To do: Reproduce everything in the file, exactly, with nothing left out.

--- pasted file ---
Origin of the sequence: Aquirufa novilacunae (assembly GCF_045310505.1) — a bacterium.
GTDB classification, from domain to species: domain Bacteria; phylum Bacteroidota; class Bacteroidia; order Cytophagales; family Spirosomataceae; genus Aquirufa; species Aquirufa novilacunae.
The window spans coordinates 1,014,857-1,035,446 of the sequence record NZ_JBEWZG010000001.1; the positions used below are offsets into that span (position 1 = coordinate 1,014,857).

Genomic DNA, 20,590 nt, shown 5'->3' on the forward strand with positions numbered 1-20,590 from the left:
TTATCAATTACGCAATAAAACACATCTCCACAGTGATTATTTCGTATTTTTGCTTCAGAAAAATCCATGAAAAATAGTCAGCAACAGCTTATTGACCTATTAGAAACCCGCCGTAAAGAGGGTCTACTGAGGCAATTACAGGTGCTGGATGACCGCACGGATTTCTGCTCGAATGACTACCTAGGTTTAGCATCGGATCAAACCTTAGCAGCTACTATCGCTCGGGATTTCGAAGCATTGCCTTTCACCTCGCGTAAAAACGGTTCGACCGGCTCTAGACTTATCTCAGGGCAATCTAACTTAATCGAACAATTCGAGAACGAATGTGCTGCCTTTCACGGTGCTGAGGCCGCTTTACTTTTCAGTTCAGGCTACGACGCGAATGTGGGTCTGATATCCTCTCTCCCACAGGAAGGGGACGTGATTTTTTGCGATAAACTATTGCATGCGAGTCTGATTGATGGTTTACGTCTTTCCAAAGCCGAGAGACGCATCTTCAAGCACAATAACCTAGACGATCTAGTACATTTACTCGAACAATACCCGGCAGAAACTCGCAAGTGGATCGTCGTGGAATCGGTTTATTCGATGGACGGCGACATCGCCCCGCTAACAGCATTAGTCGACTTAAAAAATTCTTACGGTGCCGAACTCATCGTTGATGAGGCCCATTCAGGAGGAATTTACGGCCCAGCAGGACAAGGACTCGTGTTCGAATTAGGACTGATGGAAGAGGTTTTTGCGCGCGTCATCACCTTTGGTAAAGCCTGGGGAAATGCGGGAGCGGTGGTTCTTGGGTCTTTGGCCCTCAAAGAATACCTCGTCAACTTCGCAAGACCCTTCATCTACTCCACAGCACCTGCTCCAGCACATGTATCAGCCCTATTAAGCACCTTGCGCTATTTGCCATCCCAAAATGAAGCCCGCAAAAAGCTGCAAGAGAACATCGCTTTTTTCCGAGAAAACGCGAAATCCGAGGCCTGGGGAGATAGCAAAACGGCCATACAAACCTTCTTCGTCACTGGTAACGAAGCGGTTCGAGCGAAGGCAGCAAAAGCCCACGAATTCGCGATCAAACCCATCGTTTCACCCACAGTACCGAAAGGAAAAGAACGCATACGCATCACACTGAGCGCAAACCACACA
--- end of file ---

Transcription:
Origin of the sequence: Aquirufa novilacunae (assembly GCF_045310505.1) — a bacterium.
GTDB classification, from domain to species: domain Bacteria; phylum Bacteroidota; class Bacteroidia; order Cytophagales; family Spirosomataceae; genus Aquirufa; species Aquirufa novilacunae.
The window spans coordinates 1,014,857-1,035,446 of the sequence record NZ_JBEWZG010000001.1; the positions used below are offsets into that span (position 1 = coordinate 1,014,857).

Genomic DNA, 20,590 nt, shown 5'->3' on the forward strand with positions numbered 1-20,590 from the left:
TTATCAATTACGCAATAAAACACATCTCCACAGTGATTATTTCGTATTTTTGCTTCAGAAAAATCCATGAAAAATAGTCAGCAACAGCTTATTGACCTATTAGAAACCCGCCGTAAAGAGGGTCTACTGAGGCAATTACAGGTGCTGGATGACCGCACGGATTTCTGCTCGAATGACTACCTAGGTTTAGCATCGGATCAAACCTTAGCAGCTACTATCGCTCGGGATTTCGAAGCATTGCCTTTCACCTCGCGTAAAAACGGTTCGACCGGCTCTAGACTTATCTCAGGGCAATCTAACTTAATCGAACAATTCGAGAACGAATGTGCTGCCTTTCACGGTGCTGAGGCCGCTTTACTTTTCAGTTCAGGCTACGACGCGAATGTGGGTCTGATATCCTCTCTCCCACAGGAAGGGGACGTGATTTTTTGCGATAAACTATTGCATGCGAGTCTGATTGATGGTTTACGTCTTTCCAAAGCCGAGAGACGCATCTTCAAGCACAATAACCTAGACGATCTAGTACATTTACTCGAACAATACCCGGCAGAAACTCGCAAGTGGATCGTCGTGGAATCGGTTTATTCGATGGACGGCGACATCGCCCCGCTAACAGCATTAGTCGACTTAAAAAATTCTTACGGTGCCGAACTCATCGTTGATGAGGCCCATTCAGGAGGAATTTACGGCCCAGCAGGACAAGGACTCGTGTTCGAATTAGGACTGATGGAAGAGGTTTTTGCGCGCGTCATCACCTTTGGTAAAGCCTGGGGAAATGCGGGAGCGGTGGTTCTTGGGTCTTTGGCCCTCAAAGAATACCTCGTCAACTTCGCAAGACCCTTCATCTACTCCACAGCACCTGCTCCAGCACATGTATCAGCCCTATTAAGCACCTTGCGCTATTTGCCATCCCAAAATGAAGCCCGCAAAAAGCTGCAAGAGAACATCGCTTTTTTCCGAGAAAACGCGAAATCCGAGGCCTGGGGAGATAGCAAAACGGCCATACAAACCTTCTTCGTCACTGGTAACGAAGCGGTTCGAGCGAAGGCAGCAAAAGCCCACGAATTCGCGATCAAACCCATCGTTTCACCCACAGTACCGAAAGGAAAAGAACGCATACGCATCACACTGAGCGCAAACCACACA